Typically, teachers deliver the curriculum in a way that supports pupils to build on their prior knowledge. In some subjects, such as mathematics, teachers regularly check that pupils understand and remember what they have been taught.

However, in some other subjects, teaching does not identify and address pupils' misconceptions as systematically. This means that pupils sometimes forget or do not understand some important knowledge that they have been taught.

Leaders prioritise reading.

They make sure that pupils have access to a wide range of reading books. Children start to learn to read from their first class in Reception. Any pupils who need extra support receive it quickly.

These pupils receive daily support and practise reading out aloud to an adult regularly at school. This means that these pupils catch up with their peers as they build their fluency.

Leaders make sure that pupils with SEND study the same ambitious curriculum as their peers.

Leaders ensure that pupils with SEND are identified and generally receive support in class. However, support to meet the specific needs of pupils with SEND is not identified and communicated precisely to staff. As a result, adaptations to teaching and resources for pupils with SEND are not tailored as closely to pupils' specific needs as they could be.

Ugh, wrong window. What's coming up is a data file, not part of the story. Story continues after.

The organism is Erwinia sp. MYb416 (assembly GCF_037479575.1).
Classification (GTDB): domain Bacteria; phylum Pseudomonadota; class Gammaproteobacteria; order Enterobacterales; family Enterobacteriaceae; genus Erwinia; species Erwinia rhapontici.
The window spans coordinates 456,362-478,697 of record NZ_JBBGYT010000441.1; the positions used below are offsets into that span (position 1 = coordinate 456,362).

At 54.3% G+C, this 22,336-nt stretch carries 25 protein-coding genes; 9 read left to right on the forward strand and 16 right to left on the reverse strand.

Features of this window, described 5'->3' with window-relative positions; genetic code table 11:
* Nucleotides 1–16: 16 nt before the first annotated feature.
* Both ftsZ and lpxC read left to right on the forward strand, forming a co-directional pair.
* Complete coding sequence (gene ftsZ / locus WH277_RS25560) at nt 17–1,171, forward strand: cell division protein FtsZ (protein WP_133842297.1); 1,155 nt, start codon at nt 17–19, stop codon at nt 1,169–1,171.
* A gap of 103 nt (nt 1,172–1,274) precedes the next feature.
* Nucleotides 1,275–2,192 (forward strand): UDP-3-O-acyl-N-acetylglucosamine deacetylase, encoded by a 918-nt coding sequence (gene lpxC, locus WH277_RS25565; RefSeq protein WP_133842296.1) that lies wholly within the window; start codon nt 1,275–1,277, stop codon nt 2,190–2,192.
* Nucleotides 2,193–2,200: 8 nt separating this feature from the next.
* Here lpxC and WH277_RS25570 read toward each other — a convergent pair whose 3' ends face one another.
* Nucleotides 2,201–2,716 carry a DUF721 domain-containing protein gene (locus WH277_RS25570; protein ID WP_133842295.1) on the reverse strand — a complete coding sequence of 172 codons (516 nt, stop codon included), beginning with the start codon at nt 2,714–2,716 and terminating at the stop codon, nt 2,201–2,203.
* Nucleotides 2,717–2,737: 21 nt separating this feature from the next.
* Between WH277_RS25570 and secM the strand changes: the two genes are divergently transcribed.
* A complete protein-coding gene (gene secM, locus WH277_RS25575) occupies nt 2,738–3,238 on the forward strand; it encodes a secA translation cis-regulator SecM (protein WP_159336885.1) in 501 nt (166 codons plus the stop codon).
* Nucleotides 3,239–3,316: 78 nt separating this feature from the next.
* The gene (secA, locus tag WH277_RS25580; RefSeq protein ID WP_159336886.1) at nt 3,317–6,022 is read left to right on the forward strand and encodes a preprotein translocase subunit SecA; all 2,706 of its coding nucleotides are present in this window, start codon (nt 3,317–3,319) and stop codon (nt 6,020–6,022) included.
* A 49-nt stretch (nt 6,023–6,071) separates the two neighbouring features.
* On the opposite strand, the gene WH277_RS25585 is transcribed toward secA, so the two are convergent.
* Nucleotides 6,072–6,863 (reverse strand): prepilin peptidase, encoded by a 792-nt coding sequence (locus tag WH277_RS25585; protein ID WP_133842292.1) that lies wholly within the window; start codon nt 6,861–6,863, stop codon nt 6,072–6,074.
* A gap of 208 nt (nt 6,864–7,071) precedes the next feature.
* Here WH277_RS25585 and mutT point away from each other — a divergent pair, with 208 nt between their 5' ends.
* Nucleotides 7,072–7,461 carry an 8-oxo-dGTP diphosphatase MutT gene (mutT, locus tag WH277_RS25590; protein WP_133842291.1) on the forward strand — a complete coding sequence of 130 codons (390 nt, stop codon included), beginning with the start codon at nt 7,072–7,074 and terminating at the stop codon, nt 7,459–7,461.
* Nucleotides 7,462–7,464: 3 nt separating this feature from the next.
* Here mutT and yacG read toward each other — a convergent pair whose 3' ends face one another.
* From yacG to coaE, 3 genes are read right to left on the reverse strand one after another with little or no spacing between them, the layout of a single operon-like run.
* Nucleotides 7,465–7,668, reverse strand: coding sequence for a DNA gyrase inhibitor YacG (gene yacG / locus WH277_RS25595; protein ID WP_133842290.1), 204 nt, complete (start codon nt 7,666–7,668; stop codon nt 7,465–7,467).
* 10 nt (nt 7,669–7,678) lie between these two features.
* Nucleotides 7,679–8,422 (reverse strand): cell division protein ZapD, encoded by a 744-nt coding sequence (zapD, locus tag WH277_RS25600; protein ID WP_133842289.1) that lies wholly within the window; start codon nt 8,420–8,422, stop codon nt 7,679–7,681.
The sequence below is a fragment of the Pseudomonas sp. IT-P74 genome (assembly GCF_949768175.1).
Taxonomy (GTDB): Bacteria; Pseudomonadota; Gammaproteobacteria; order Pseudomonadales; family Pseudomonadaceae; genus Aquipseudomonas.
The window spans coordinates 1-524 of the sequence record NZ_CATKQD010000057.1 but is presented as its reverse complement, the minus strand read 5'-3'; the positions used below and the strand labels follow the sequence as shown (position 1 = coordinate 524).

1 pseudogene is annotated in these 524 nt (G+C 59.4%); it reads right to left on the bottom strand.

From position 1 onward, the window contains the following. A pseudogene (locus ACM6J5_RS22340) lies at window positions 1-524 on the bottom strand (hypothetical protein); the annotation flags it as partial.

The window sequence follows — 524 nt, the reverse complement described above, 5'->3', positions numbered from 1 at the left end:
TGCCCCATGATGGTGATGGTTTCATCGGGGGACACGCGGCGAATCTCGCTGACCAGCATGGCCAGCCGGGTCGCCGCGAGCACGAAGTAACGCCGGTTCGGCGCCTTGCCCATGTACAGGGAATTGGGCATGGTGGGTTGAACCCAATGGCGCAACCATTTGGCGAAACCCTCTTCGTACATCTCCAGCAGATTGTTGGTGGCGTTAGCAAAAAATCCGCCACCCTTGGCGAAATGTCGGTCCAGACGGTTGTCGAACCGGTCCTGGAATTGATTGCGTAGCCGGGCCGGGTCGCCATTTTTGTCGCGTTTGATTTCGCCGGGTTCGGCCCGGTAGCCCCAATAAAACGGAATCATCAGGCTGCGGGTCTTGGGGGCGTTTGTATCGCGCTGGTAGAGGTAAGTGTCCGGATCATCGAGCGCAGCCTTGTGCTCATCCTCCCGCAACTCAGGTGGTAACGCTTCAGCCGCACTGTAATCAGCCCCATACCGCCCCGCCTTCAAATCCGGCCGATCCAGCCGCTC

Following feedback from parents, leaders are working with parents of children with SEND to keep them better informed than in the past about how their child is doing in school.

Leaders have high expectations of pupils' behaviour and pupils are keen to learn. Teachers uphold these expectations in class.

When teachers correct pupils' behaviour, pupils respond quickly and positively. In Reception, where expectations are particularly high, children move between activities quickly and without fuss.

Leaders have recently introduced a new and improved personal development curriculum which is carefully thought through.

For example, children in Reception practise using money in the role-play shop. Pupils are then taught about what banks do in Years 1 and 2 and they discuss how to manage their finances and budget. By Year 6, leaders organise an enterprise day, where pupils create and sell their own products.